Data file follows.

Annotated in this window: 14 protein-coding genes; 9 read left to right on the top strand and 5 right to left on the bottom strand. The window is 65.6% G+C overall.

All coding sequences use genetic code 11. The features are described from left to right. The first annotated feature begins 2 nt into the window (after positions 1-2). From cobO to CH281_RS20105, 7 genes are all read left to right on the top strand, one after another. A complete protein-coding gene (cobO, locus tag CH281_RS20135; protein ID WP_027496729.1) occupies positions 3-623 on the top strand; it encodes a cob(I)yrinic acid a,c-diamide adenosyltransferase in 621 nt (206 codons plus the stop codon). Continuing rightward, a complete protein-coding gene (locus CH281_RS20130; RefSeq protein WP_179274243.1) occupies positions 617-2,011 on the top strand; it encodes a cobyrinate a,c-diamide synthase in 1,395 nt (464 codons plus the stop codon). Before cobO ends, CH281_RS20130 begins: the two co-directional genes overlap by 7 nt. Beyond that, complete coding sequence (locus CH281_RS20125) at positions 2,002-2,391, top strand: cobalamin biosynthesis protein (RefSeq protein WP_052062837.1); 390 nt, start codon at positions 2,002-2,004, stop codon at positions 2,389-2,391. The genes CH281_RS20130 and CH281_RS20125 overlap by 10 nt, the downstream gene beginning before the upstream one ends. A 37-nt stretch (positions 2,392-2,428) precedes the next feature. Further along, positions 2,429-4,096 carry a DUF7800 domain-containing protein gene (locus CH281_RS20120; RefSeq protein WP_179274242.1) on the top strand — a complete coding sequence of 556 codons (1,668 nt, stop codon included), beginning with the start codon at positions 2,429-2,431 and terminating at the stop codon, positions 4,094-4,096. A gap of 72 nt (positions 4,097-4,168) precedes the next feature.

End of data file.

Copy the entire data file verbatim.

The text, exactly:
Annotated in this window: 14 protein-coding genes; 9 read left to right on the top strand and 5 right to left on the bottom strand. The window is 65.6% G+C overall.

All coding sequences use genetic code 11. The features are described from left to right. The first annotated feature begins 2 nt into the window (after positions 1-2). From cobO to CH281_RS20105, 7 genes are all read left to right on the top strand, one after another. A complete protein-coding gene (cobO, locus tag CH281_RS20135; protein ID WP_027496729.1) occupies positions 3-623 on the top strand; it encodes a cob(I)yrinic acid a,c-diamide adenosyltransferase in 621 nt (206 codons plus the stop codon). Continuing rightward, a complete protein-coding gene (locus CH281_RS20130; RefSeq protein WP_179274243.1) occupies positions 617-2,011 on the top strand; it encodes a cobyrinate a,c-diamide synthase in 1,395 nt (464 codons plus the stop codon). Before cobO ends, CH281_RS20130 begins: the two co-directional genes overlap by 7 nt. Beyond that, complete coding sequence (locus CH281_RS20125) at positions 2,002-2,391, top strand: cobalamin biosynthesis protein (RefSeq protein WP_052062837.1); 390 nt, start codon at positions 2,002-2,004, stop codon at positions 2,389-2,391. The genes CH281_RS20130 and CH281_RS20125 overlap by 10 nt, the downstream gene beginning before the upstream one ends. A 37-nt stretch (positions 2,392-2,428) precedes the next feature. Further along, positions 2,429-4,096 carry a DUF7800 domain-containing protein gene (locus CH281_RS20120; RefSeq protein WP_179274242.1) on the top strand — a complete coding sequence of 556 codons (1,668 nt, stop codon included), beginning with the start codon at positions 2,429-2,431 and terminating at the stop codon, positions 4,094-4,096. A gap of 72 nt (positions 4,097-4,168) precedes the next feature.